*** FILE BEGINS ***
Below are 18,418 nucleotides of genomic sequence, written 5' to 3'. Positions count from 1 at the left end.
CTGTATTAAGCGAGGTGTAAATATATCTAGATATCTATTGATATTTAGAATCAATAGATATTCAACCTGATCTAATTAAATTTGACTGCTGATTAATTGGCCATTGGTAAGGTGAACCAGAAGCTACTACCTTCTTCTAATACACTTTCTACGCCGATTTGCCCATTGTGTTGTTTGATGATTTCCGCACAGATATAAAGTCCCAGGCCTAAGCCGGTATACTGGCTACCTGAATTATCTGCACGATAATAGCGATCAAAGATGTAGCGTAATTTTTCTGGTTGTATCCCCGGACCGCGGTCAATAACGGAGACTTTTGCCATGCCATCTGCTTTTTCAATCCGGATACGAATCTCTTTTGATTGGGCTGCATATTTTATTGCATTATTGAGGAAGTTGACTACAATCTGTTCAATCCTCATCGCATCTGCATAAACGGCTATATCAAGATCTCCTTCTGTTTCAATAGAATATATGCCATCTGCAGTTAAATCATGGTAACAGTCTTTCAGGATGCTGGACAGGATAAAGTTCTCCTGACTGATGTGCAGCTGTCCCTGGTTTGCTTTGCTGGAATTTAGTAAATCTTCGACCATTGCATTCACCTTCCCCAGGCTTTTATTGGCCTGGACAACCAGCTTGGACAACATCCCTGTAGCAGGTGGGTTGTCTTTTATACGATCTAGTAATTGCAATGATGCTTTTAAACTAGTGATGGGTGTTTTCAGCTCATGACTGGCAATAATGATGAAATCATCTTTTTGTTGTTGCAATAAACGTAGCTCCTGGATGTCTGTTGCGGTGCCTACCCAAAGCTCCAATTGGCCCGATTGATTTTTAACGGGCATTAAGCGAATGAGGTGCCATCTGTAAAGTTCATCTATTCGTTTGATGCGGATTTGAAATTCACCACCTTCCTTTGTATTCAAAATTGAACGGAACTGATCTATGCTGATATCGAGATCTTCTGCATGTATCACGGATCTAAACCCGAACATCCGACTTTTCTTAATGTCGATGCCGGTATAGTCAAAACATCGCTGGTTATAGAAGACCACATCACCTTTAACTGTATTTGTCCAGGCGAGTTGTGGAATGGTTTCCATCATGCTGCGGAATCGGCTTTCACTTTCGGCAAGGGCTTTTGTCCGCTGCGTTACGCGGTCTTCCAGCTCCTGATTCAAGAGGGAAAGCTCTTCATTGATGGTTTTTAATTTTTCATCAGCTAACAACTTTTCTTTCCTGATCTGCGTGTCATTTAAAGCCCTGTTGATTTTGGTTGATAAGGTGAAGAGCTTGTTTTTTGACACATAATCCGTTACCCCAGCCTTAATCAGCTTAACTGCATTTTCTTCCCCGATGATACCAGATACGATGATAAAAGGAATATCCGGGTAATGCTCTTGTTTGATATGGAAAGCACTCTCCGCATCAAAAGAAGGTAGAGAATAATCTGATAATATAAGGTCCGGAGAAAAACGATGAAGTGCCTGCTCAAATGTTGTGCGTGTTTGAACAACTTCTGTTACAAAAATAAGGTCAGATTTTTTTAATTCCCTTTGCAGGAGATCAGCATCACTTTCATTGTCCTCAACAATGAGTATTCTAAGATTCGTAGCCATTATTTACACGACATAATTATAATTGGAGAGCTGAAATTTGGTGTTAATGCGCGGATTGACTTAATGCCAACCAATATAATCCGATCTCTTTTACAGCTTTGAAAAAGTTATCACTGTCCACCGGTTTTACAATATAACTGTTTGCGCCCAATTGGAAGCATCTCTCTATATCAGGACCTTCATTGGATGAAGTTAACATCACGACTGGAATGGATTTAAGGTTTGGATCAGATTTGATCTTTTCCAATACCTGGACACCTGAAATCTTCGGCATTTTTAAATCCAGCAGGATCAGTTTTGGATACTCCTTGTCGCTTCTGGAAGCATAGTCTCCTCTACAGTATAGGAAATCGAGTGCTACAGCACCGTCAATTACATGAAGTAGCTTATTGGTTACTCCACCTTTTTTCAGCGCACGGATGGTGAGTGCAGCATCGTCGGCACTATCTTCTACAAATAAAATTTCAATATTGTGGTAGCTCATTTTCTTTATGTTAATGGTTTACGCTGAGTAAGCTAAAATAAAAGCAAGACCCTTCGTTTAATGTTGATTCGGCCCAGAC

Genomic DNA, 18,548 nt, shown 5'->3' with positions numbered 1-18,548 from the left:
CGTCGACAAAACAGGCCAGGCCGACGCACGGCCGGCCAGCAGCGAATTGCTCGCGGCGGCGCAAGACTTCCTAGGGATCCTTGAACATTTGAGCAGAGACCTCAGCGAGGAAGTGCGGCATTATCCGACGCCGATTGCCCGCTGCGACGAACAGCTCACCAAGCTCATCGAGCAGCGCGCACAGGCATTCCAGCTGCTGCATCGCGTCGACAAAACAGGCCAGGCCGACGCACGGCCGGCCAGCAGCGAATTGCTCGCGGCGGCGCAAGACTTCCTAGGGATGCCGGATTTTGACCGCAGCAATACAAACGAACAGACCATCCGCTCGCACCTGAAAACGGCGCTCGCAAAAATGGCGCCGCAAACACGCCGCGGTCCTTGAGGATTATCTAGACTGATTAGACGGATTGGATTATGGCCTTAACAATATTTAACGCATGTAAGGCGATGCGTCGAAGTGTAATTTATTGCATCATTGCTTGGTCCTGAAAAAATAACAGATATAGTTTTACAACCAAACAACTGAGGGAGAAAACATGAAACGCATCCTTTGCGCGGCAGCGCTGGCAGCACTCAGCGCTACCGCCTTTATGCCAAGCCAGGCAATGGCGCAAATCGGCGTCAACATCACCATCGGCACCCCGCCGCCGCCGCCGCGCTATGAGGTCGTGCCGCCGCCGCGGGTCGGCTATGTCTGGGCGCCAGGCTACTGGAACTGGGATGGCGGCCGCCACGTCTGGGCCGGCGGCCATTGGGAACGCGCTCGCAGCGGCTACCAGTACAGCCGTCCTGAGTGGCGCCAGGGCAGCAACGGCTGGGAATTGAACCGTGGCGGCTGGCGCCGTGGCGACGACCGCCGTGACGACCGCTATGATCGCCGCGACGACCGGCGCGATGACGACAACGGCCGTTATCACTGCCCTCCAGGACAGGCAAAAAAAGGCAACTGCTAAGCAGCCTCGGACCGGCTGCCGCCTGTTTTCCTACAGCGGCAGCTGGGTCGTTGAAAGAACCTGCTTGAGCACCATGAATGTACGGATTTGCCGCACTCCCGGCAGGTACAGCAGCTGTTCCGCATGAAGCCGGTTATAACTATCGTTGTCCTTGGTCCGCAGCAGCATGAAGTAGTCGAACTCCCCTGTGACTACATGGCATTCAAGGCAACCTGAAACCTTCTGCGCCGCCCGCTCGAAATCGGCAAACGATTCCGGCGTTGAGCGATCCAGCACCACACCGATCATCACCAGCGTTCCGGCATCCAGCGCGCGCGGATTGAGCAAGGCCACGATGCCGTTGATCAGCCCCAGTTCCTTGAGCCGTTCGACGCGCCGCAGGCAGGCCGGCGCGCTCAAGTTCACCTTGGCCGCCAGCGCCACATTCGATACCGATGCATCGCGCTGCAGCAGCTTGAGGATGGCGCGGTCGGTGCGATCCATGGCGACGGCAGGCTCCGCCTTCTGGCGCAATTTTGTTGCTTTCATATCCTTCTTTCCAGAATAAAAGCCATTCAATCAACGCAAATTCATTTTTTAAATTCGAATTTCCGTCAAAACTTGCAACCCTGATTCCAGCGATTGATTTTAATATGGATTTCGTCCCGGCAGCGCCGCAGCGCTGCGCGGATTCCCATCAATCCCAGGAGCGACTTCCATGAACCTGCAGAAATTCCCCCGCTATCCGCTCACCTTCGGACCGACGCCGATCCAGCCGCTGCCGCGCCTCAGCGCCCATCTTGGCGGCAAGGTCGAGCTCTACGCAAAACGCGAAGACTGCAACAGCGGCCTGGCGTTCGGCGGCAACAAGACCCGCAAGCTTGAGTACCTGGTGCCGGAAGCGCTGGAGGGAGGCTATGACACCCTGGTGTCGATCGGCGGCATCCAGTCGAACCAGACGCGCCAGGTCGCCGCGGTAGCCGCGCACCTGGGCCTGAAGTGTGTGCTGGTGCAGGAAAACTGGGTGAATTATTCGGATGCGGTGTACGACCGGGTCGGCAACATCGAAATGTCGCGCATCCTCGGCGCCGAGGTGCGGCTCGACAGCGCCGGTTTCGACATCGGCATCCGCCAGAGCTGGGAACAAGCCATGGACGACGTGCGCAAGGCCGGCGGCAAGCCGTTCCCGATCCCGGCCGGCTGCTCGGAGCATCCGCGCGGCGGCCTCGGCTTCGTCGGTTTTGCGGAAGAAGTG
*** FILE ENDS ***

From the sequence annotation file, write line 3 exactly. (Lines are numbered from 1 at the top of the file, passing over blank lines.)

Genomic DNA, 18,548 nt, shown 5'->3' with positions numbered 1-18,548 from the left: